1Bigots don't usually just come out and tell you nicely that they're prejudiced against a group. You have to infer it from their words and actions. – Obie 2.0 – 2018-08-01T21:48:58.567

1Also, saying that there's disagreement among Jews is certainly true, but not terribly relevant. The effects and definition of anti-Semitism are not decided by referendum. You can find some Jewish people who say whatever thing you want about Israel or Judaism itself, however nasty. That doesn't change its nastiness. – Obie 2.0 – 2018-08-01T21:52:08.343

And looking at your responses in chat dismissing all the examples in the other answer, it seems like you've missed the point. As is so often the case with bigotry, it's not what you say, it's how you say it. "Jews have the highest average household wealth in the US" = probably not anti-Semitic. "Jews are wealthy" = probably anti-Semitic. "Jews control the wealth" = do I even need to say? Similarly, an example of the subtlety you seem to miss: "Some people involved in the slave trade were Jewish." = fine. "Jews financed the slave trade" = probably anti-Semitic. For all this, I'm downvoting. – Obie 2.0 – 2018-08-01T22:02:10.690

As a side note, the data cited in your answer suggests that ant-Semitism is most common on the far right (UKIP) and far left (Green Party, some Labour) of British politics, and more so on the far right. – Obie 2.0 – 2018-08-01T22:06:35.693

3@Obie2.0 What is an isn't sexist, racist, or antisemitic (a subset of racism?) is subject to debate. Most will agree on the extreme cases, but there's always boundary cases where it's debatable. Some of the cases of “Antisemitism in relation to Israel”, as Die Zeit calls it, do appear to fall in the boundary cases situation. I recognise that my answer is controversial, I stand by it and future visitors will be able to consult at least two answers and form their own opinion. – gerrit – 2018-08-01T22:37:43.773

3@Obie2.0 People who make comparisons between Israel policy and Nazi policy tend to consider Nazi policy as the most extreme case of criminally horrendous policy that comes to mind. Antisemitism rather does the opposite: downplaying the historical importance of the Holocaust, or even denying it completely, or praising Nazis. I don't think people who make those comparisons mean to imply the Holocaust wasn't a horrendous crime. I find it weird to classify as antisemitic statements that draw comparisons to the Holocaust precisely because it's the worst documented crime in history. – gerrit – 2018-08-01T22:47:06.713

1I would welcome an in-depth discussion on this topic and I am open to the possibility that I am wrong about this. However, this comment thread (or even chat) is not the right place for such a discussion. – gerrit – 2018-08-01T22:49:06.553


Let us continue this discussion in chat.

– Obie 2.0 – 2018-08-01T23:14:33.677

chat would be the right place – Obie 2.0 – 2018-08-01T23:21:05.930


As Gerrit explains in his answer, the answer depends on the definition of antisemitism. But to do serious research into this issue, one also has to specify the way one is going to select incidents from the set of all possible statements made by members of the party. The problem is that there are a large number of party members, therefore a massive number of statements of which by chance alone something may sound like an antisemitic statement. To get to the bottom of that, one would want to see the entire statement, but since the vast majority of the party members are not prominent people, one may not be able to do that.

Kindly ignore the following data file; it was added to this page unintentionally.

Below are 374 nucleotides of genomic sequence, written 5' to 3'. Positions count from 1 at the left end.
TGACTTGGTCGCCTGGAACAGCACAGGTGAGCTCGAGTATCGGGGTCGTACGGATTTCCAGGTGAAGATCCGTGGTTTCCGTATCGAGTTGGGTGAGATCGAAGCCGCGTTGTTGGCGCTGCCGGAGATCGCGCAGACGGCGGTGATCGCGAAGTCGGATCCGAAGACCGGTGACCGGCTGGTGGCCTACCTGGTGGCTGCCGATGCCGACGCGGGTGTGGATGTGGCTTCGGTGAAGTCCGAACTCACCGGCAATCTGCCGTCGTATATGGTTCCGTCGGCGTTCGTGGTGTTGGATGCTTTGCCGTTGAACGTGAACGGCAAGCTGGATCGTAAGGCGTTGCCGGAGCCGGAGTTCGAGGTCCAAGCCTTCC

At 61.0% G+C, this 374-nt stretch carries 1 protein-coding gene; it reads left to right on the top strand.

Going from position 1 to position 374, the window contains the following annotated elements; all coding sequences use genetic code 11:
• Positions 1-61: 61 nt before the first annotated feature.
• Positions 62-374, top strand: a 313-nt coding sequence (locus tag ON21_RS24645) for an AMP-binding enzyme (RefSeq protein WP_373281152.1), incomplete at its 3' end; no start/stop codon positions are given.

If one then restricts attention to the party leader Jeremy Corbyn, then it's clear that the allegations made against him are part of a propaganda campaign. In all cases, the alleged antisemitic statements are taken out of context of the entire argument. It would be a problem is the entire argument were of an antisemitic nature, but there has never been any example of such arguments.

One can play the same game with virtually anyone presenting some argument that in some ways invoke the Holocaust. Take e.g. the statement made by Netanyahu that Hitler Didn't Want to Exterminate the Jews. Then because it is Netanyahu who says this (as part of an argument) and not Corbyn, it won't be used to make an allegation about antisemitism.

Similarly, Donald Trump can get away with making statements about US Neo-Nazi groups, without getting any of the antisemitism criticism that a British Labor party member would when making such statements. In fact, the opposite tends to happen in such cases. We can read here:

The son of Israeli Prime Minister Benjamin Netanyahu echoed President Trump by suggesting that far-left thugs are just as dangerous as neo-Nazis — or maybe even worse.

Yair Netanyahu was commenting on events Saturday in which a white supremacist rammed his car into counterprotesters of a far-right rally, killing one and injuring some 20 others. Many clashes between activists for the two groups were recorded. President Donald Trump said Wednesday that both sides share the blame for the violence.

Count Iblis

Posted 2018-07-30T10:04:30.230

Reputation: 3 959

The first two paragraphs could do with some citations. – Andrew Grimm – 2019-02-22T23:54:59.470

As you haven’t added additional citations, I’m voting to delete. – Andrew Grimm – 2019-02-26T11:18:22.557


Here's an example. Labour leader Corbyn laying wreaths at the graves of the terrorists that castrated the Israel Olympic athletes and then murdered them during the 1972 Olympics.

K Dog

Posted 2018-07-30T10:04:30.230

Reputation: 1


Jeremy Corbyn has denied those allegations. According to him, he only participated in the memorial for the 47 civilian Palestinians killed in 1985 by Israeli airstrikes on Tunisia.

– Björn Lindqvist – 2019-03-07T19:40:34.677